Elon Musk’s attorneys filed a letter with the Delaware Chancery Court saying, essentially, that Twitter is not playing well in the pre-trial process and should be forced to do so. The letter, which you can read in full below, is addressed to Chancellor Kathleen McCormick — who will ultimately decide the case over whether Musk can exit from his contract to buy Twitter for $44 billion — and also asks for a trial date to begin on October 17.
Last week, McCormick decided that the trial would begin in October. Twitter pushed to start proceedings as soon as possible, arguing that persistent hoaxes are harming the company and that matters should be resolved as quickly as possible. (Twitter, of course, intends to get Musk to follow through and pay $54.20 per share to buy the company.) Musk’s team has requested a much longer schedule, hoping to begin the trial early next year. But McCormick picked October and told both sides to begin preparations.
Now, Team Musk says it tried to start the discovery process and was repeatedly thwarted by Twitter. “The defendants’ efforts to ensure this case was ready for trial by October were not reciprocated by Twitter, which at every turn sought to delay it,” the lawyers wrote in the letter to McCormick. It appears that Musk’s key corner of the bargain is to prove that Twitter has a spambot problem that it hasn’t accurately represented, and needs the information to prove it. But, of course, that’s not what this case is about. It’s about Twitter’s purchase contract and whether Musk is required to respect it.
Musk’s lawyers cited three main issues hindering the process and asked McCormick to solve them all. The first is the lack of a specific trial date, which the letter says allows Twitter to “delay all other scheduling discussions.” Twitter wants the trial to start on October 10, but Musk wants it to start a week later, saying that an extra week of setup time will be crucial. Second, Musk’s lawyers say Twitter is not producing the documents it needs despite the ease with which they are produced. And third, “Twitter refuses to produce the raw data it keeps in the normal path,” which likely refers to more Twitter data, and Musk’s team says it needs that data by August 1. The letter asks McCormick to force Twitter to produce all that information on Musk’s timeline.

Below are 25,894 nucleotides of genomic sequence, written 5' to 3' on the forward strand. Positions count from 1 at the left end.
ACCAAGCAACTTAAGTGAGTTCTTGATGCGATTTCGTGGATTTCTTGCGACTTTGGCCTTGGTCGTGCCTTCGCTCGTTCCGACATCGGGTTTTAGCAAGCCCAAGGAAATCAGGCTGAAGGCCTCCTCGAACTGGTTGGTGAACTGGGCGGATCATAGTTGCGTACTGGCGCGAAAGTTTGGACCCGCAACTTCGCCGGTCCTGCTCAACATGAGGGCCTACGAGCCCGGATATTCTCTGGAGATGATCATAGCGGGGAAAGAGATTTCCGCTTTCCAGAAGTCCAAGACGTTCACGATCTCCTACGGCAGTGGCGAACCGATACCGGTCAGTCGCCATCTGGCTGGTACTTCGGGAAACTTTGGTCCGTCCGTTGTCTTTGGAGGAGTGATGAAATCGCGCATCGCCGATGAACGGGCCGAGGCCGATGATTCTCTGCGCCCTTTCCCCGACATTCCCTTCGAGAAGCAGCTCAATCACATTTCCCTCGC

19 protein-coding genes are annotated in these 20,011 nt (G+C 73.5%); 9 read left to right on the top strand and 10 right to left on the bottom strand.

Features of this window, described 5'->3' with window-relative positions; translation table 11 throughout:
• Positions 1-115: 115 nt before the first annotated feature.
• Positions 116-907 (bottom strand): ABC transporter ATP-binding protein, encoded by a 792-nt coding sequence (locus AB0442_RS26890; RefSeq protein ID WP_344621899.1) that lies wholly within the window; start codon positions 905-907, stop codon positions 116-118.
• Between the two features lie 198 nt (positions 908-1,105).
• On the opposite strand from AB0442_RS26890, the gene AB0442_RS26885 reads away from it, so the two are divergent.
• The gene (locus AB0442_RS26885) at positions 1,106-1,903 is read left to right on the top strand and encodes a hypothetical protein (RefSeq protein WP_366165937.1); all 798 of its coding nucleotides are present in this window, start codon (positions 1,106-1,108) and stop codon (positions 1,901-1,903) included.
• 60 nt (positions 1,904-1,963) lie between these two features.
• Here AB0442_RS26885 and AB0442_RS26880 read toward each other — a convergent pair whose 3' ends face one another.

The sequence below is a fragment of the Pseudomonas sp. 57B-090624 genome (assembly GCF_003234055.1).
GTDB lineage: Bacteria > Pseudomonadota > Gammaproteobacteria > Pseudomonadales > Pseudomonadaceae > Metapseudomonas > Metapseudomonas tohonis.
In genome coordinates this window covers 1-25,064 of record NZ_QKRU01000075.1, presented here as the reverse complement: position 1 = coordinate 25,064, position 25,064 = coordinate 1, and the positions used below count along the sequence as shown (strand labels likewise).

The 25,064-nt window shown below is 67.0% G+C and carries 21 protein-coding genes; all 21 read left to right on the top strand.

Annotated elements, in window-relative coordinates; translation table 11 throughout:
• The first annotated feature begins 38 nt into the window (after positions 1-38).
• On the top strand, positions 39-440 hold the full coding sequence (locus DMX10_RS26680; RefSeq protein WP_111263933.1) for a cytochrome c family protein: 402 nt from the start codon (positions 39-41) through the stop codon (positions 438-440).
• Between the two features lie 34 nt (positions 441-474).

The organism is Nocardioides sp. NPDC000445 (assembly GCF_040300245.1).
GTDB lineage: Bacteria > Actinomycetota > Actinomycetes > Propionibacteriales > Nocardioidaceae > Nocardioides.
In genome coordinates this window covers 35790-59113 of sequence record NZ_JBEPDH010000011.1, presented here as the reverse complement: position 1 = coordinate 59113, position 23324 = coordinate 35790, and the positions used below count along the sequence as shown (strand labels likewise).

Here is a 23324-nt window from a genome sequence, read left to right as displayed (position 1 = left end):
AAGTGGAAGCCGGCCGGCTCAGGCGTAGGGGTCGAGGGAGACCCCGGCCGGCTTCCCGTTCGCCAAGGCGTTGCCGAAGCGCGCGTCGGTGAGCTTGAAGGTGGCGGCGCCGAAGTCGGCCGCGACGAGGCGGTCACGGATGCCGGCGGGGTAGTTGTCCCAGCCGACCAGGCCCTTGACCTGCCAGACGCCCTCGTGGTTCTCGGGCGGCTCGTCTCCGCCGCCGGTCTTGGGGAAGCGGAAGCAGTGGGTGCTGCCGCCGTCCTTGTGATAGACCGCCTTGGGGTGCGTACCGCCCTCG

In an experience that has become a volley of legal filings back and forth, Twitter is sure to respond soon enough. He has said in the past that Musk’s data requests are ridiculous and irrelevant to the case at hand and continues to argue that every minute this entire ordeal lasts damages Twitter as a company and a product. And of course, Twitter accused Musk of being confusing and unhelpful in the process.
There are plenty of legal complaints to come in the next few weeks, as both sides vie to give themselves the upper hand in the upcoming court battle this fall. The most interesting thing is how McCormick decided to involve herself here; She’s in charge, and how she sees the fight unfolding can be a clue as to where it might end up.